Suppose we are given the field $\mathbb{F}_5$ and $p(X) = X^2-2 \in \mathbb{F}_5[X]$, an irreducible polynomial over $\mathbb{F}_5$. Let $\mathbb{K}$ denote the extension of $\mathbb{F}_5$ in which $p(X)$ has a root $\alpha$. $\mathbb{K}$ is an extension of degree $2$ and of cardinality $5^2=25$.

It is easily verified that $\alpha$ is not a square in $\mathbb{K}$, so $q(Y) = Y^2 - \alpha \in \mathbb{K}[Y]$ is an irreducible polynomial over $\mathbb{K}$. We can therefore form an extension of $\mathbb{K}$ in which $q(Y)$ has a root $\beta$, i.e. an element such that $\beta^2=\alpha$. I will call this extension $\mathbb{L}$. $\mathbb{L}$ is an extension of degree $2$ over $\mathbb{K}$ and of cardinality $5^4 = 625$.

I am trying to find the minimal polynomial of $\beta$ over $\mathbb{F}_5$ which gives rise to the same extension $\mathbb{L}$, i.e. the polyomial $s(Z) \in \mathbb{F}_5[Z]$ such that $s(\beta)=0$.

$s(Z)$ should be of degree $4$ and $\mathbb{L}$, being the splitting field of $s(Z)$, will contain all its roots which are given by $\beta, \beta^5, \beta^{25}, \beta^{125}$. So, one way to find $s(Z)$ is to compute and simpify the product $s(Z) = (Z-\beta)(Z-\beta^5)(Z-\beta^{25})(Z-\beta^{125})$. I got $s(Z)=Z^4+3$.

My question: is there another, more intelligent, method to find $s(Z)$ that would work even when the involved fields are of greater cardinality?

  • 1
    $\begingroup$ Because the minimal polynomial of $\alpha$ is $f(x)=x^2-2$ and $\beta^4=\alpha^2=2$ then the minimal polynomial of $\beta$ is $g(x)=f(x^2)=x^4-2=x^4+3$. $\endgroup$ – Harto Saarinen Oct 23 '14 at 21:36

You're adding in $\sqrt{2}$ and then $\sqrt{\sqrt{2}}$. So intuitively it's obvious that really you're just adding a root of $x^4-2$.

This is the same polynomial as you got.

More formally speaking, you could verify the isomorphism of rings:

$\mathbb{F}_5[x,y]/\langle x^2 - 2, y^2 -x \rangle \cong \mathbb{F_5}[y]/\langle y^4-2 \rangle$

This amounts to checking that the equality of the ideals

$\langle x^2 - 2, y^2 -x \rangle = \langle y^4-2, y^2 - x\rangle$

The only non-trivial step there is that $x^2-2 \in \langle y^4-2, y^2 - x\rangle$.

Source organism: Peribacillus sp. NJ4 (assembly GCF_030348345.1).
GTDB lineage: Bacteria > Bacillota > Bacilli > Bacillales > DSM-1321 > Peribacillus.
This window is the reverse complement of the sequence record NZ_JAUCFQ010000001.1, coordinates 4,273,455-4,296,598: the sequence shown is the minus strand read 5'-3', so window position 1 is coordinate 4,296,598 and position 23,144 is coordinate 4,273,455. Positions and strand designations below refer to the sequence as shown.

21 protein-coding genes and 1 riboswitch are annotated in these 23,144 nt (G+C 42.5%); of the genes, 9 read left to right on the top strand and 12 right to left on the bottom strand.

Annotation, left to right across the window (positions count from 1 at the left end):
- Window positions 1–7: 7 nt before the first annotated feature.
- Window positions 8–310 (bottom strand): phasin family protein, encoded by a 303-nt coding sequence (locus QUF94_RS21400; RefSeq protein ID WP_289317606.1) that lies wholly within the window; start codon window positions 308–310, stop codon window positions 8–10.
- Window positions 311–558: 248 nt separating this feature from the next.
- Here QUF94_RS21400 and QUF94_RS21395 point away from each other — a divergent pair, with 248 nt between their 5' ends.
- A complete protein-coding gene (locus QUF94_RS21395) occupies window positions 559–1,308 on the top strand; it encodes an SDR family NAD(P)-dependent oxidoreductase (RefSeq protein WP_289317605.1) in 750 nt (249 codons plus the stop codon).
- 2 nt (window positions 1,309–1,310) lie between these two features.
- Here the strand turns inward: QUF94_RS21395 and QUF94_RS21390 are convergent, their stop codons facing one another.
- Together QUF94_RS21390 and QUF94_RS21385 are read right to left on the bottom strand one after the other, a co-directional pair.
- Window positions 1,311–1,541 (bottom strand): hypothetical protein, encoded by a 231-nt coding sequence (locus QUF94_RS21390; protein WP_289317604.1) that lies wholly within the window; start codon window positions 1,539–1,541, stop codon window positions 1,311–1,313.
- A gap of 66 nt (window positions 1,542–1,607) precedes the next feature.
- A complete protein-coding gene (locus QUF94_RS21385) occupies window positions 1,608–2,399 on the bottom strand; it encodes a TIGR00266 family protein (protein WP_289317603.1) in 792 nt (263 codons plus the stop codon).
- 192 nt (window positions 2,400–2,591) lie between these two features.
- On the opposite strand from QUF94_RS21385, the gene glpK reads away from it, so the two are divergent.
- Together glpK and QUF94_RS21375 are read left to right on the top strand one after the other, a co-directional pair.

• 1
    $\begingroup$ $$x^2 - 2 = (y^2 - x) \cdot (-y^2 - x) + (y^4 - 2) \cdot 1$$ $\endgroup$ – user14972 Oct 23 '14 at 21:50
  • $\begingroup$ Thank you for your answers! My example was rather obvious, indeed. But what happens if we extend $\mathbb{K}$ with the (suppose) irreducible polynomial $q(Y) = Y^3 + (1+3\alpha)Y + 4\alpha$ which has root $\beta$. How would one then find the irreducible polynomial of $\beta$ over $\mathbb{F}_5$? $\endgroup$ – Nocturne Oct 23 '14 at 22:04
  • $\begingroup$ I don't know. You should ask a new question, if you want answer. $\endgroup$ – user40167 Oct 23 '14 at 22:12

In general, suppose you have a field extension $K(\beta) / K$, and $\alpha \in K(\beta)$, and suppose that $f(x)$ is the minimal polynomial of $\beta$ over $K(\alpha)$.

Recall that there is a norm function $K(\alpha) \to K$. There are a few different ways to express this e.g. if $L/K$ is the Galois closure of $K(\alpha) / K$, then the norm of $\xi$ is the product of all of the conjugates of $\xi$. i.e. if $m$ is the minimal polynomial of $\xi$ then

$$ N_{K(\alpha) / K}(\xi) = \prod_{\substack{\rho \in L \\ m(\rho) = 0}} \rho $$

There are other approaches involving resultants or determinants too; which one we use isn't especially important....

But the key idea is that we can extend the norm function to polynomials and rational functions: e.g. $K(x, \alpha) / K(x)$ is a field extension, and there is a norm function sending $K(x, \alpha) \to K(x)$. This extends the norm on $K(\alpha) / K$.

And so, we can set $g(x) = N_{K(x,\alpha)/K(x)}(f(x))$. Then $g(x)$ is a polynomial over $K$, $\beta$ is one of its roots, and

$$\deg g(x) = (\deg f(x)) \cdot [K(\alpha) : K] = [K(\beta) : K(\alpha)] \cdot [K(\alpha) : K] = [K(\beta) : K]$$

Consequently, $g(x)$ must be the minimal polynomial of $\beta$ over $K$,

e.g. in your example, the norm of $Y^2 - \alpha$ is

$$ (Y^2 - \alpha)(Y^2 - \bar{\alpha}) = Y^4 - (\alpha + \bar{\alpha})Y^2 + \alpha \bar{\alpha} = Y^4 - 2$$

where $\bar{\alpha} = -\alpha$ is the other square root of $2$. The fact $\alpha + \bar{\alpha} = 0$ can be obtained by looking at the minimal polynomial of $\alpha$: in particular, it is the negation of the coefficient on $x$ (which is zero). The same with $\alpha \bar{\alpha} = -2$.

  • $\begingroup$ As an aside, writing this answer made me fully realize something I was only dimly aware of before: while I knew that norms made sense on the polynomials, this is the first time I explicitly realized that it could be expressed as the norm on the extension of function fields. I wish I could +1 the original question again for helping me realize that! $\endgroup$ – user14972 Oct 26 '14 at 0:29

$\{ 1, \alpha, \beta, \alpha \beta \}$ is a $\mathbf{F}_5$-basis for $\mathbf{F}_5(\alpha, \beta)$, and so there must be a linear combination of $1, \beta, \beta^2, \beta^3, \beta^4$, which gives us the minimal polynomial. We can compute these:

$$ \beta^0 = 1$$ $$ \beta^1 = \beta$$ $$ \beta^2 = \alpha$$ $$ \beta^3 = \alpha \beta $$ $$ \beta^4 = 2 $$

and we can do linear algebra to solve. Of course, in this case we can do it by inspection, and see that

$$ \beta^4 - 2 = 0$$

  • $\begingroup$ Thanks! So, in general, we might express the powers of $\beta$ in terms of the basis vectors and solve a system of linear equations to find the linear combination which gives the zero vector. $\endgroup$ – Nocturne Oct 23 '14 at 23:00

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